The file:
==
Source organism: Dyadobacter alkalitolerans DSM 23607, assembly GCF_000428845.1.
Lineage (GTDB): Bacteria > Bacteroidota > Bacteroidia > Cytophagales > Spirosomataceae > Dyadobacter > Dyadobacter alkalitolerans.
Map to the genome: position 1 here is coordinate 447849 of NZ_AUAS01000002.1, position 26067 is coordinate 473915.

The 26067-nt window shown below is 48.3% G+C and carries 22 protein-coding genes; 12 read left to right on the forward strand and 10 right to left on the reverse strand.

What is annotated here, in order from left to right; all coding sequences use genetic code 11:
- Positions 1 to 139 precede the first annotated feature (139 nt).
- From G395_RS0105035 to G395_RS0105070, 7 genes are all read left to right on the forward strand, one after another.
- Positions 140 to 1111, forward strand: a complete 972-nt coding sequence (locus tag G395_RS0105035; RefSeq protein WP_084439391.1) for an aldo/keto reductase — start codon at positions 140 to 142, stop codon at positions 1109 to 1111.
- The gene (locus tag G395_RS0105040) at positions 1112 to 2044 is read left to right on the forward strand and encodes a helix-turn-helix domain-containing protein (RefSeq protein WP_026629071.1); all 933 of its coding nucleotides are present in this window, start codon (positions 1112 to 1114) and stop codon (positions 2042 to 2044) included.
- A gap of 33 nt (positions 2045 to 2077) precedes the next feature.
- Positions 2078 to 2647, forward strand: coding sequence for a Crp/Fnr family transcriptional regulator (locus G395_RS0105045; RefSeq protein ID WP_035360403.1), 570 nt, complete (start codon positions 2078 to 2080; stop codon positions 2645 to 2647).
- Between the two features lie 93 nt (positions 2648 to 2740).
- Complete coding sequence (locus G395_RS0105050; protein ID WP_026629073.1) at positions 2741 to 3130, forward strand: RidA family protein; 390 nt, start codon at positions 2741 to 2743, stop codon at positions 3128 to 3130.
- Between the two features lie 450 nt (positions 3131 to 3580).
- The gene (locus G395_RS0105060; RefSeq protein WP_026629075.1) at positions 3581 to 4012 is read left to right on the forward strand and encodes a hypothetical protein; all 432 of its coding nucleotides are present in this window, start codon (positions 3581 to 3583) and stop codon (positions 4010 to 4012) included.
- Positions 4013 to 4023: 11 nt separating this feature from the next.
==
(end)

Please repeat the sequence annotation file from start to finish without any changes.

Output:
Source organism: Dyadobacter alkalitolerans DSM 23607, assembly GCF_000428845.1.
Lineage (GTDB): Bacteria > Bacteroidota > Bacteroidia > Cytophagales > Spirosomataceae > Dyadobacter > Dyadobacter alkalitolerans.
Map to the genome: position 1 here is coordinate 447849 of NZ_AUAS01000002.1, position 26067 is coordinate 473915.

The 26067-nt window shown below is 48.3% G+C and carries 22 protein-coding genes; 12 read left to right on the forward strand and 10 right to left on the reverse strand.

What is annotated here, in order from left to right; all coding sequences use genetic code 11:
- Positions 1 to 139 precede the first annotated feature (139 nt).
- From G395_RS0105035 to G395_RS0105070, 7 genes are all read left to right on the forward strand, one after another.
- Positions 140 to 1111, forward strand: a complete 972-nt coding sequence (locus tag G395_RS0105035; RefSeq protein WP_084439391.1) for an aldo/keto reductase — start codon at positions 140 to 142, stop codon at positions 1109 to 1111.
- The gene (locus tag G395_RS0105040) at positions 1112 to 2044 is read left to right on the forward strand and encodes a helix-turn-helix domain-containing protein (RefSeq protein WP_026629071.1); all 933 of its coding nucleotides are present in this window, start codon (positions 1112 to 1114) and stop codon (positions 2042 to 2044) included.
- A gap of 33 nt (positions 2045 to 2077) precedes the next feature.
- Positions 2078 to 2647, forward strand: coding sequence for a Crp/Fnr family transcriptional regulator (locus G395_RS0105045; RefSeq protein ID WP_035360403.1), 570 nt, complete (start codon positions 2078 to 2080; stop codon positions 2645 to 2647).
- Between the two features lie 93 nt (positions 2648 to 2740).
- Complete coding sequence (locus G395_RS0105050; protein ID WP_026629073.1) at positions 2741 to 3130, forward strand: RidA family protein; 390 nt, start codon at positions 2741 to 2743, stop codon at positions 3128 to 3130.
- Between the two features lie 450 nt (positions 3131 to 3580).
- The gene (locus G395_RS0105060; RefSeq protein WP_026629075.1) at positions 3581 to 4012 is read left to right on the forward strand and encodes a hypothetical protein; all 432 of its coding nucleotides are present in this window, start codon (positions 3581 to 3583) and stop codon (positions 4010 to 4012) included.
- Positions 4013 to 4023: 11 nt separating this feature from the next.